This is a working collection of notes on statistics and data analytics that I am compiling, with two goals:

  1. To serve as a supplement to a course that I teach at the National University of Singapore (BT1101: Introduction to Business Analytics), a statistics course in R targeted at first-year undergraduate students and aspiring data scientists. These sections will cover introductory material, and will be marked with BT1101 .

  2. To discuss material that would be useful for graduate-level researchers in the social and computing sciences. This material will build upon the introductory level, and will be marked with Advanced

I hope to cover quite broadly several important and useful statistical tools (such as multivariate regression and simulations), as well as discuss issues like data visualization best practices. I also plan to write several chapters on applying statistics in the computing sciences (for example, proper statistics when analyzing machine learning models). And finally, if I have time, I would like to transition to teaching statistics in a more Bayesian tradition.

My philosophy in teaching statistics and analytics is to focus on helping students to achieve a conceptual understanding, and develop their own intuition for data. Yes, students will need some mathematical background to appreciate statistics, and yes, students will need to learn some programming (in R) to actually implement modern statistical calculations, but these are means to an end. The end is an appreciation of data, and especially, how data exists in the real world. Real data rarely conforms to the assumptions we make in our analyses. The job of the analyst is to understand the data, which involves “troubleshooting” confusing statistical output, modifying statistical models and their underlying assumptions, and perhaps even inventing new ones.

As some background, I am a computational cognitive psychologist, with a little training in econometrics, so I tend to favor regression and simulation approaches, and my examples may default to examples common in the social sciences.

Disclaimer: For students taking BT1101, please refer to these notes only if you are taking this course under me. If you are taking the course under a different instructor, that instructor’s lecture notes take precedence as to whether something is in syllabus or not (and hence, testable on assessments/exams). We are always making improvements to the syllabus, and so for different offerings of the course, instructors may cover slightly different material. So if you are taking it under a different instructor, do not assume that concepts covered here will show up on the exam, or assume that concepts not covered here will not show up on the exam. I’ve indicated sections that were covered the last time I taught BT1101 with a BT1101 label).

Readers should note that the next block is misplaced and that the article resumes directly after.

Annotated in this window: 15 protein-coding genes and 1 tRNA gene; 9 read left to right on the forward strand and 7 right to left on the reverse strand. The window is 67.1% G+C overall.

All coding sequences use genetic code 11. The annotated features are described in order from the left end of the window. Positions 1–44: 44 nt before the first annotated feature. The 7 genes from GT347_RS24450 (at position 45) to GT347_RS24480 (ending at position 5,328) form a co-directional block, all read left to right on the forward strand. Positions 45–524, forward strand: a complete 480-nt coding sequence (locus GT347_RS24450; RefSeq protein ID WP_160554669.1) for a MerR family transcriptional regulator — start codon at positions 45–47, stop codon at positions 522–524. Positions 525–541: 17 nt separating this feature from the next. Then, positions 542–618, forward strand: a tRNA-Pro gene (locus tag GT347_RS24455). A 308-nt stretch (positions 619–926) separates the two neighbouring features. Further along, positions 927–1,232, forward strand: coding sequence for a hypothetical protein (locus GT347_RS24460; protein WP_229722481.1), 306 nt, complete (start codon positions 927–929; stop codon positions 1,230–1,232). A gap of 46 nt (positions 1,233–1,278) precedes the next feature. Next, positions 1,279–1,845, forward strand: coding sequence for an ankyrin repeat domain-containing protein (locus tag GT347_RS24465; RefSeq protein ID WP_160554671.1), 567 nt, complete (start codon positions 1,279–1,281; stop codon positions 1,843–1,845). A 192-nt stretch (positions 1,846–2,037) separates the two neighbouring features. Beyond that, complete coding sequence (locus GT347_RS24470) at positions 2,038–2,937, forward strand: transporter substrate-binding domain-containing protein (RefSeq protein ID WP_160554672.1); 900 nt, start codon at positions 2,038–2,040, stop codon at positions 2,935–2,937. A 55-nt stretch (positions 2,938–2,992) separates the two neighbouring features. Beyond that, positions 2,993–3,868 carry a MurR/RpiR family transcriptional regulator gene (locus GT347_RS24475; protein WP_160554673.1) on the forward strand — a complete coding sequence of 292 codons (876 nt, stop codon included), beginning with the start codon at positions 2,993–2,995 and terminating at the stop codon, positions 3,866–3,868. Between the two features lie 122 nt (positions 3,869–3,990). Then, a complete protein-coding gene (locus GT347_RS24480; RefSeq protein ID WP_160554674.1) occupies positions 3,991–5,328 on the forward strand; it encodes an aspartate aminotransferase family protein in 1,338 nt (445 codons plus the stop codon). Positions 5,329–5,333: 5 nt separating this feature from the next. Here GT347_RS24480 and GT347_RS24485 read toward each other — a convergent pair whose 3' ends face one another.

This is a work-in-progress that is inspired by Russ Poldrack’s Psych10 book here:, which is another undergraduate Introduction to Statistics course. This set of notes is hosted on GitHub and built using Bookdown.

Feedback can be sent to dco (at) comp (dot) nus (dot) edu (dot) sg.

This material is shared under a Creative Commons Attribution Share Alike 4.0 International (CC-BY-SA-4.0) License. What this means is that you are free to copy, redistribute, and even adapt the material in this book, in any format or for any purpose, even commercial. Basically, this is a freely-available educational resource that you can share and use. The only conditions are (i) you must give appropriate credit, and if you made any changes, you must indicate so and not in any way that suggests that I endorse your changes, and (ii) if you transform or build upon the material here, you must also distribute this contributions under the same license.

About the Author

Desmond Ong is an Assistant Professor in the Department of Information Systems and Analytics, in the School of Computing at the National University of Singapore. He also holds a concurrent appointment as a Research Scientist at the Institute of High Performance Computing (IHPC), A*STAR.

Professor Ong received his Ph.D. in Psychology and his M.Sc. in Computer Science from Stanford University, and his undergraduate degrees in Economics and Physics from Cornell University.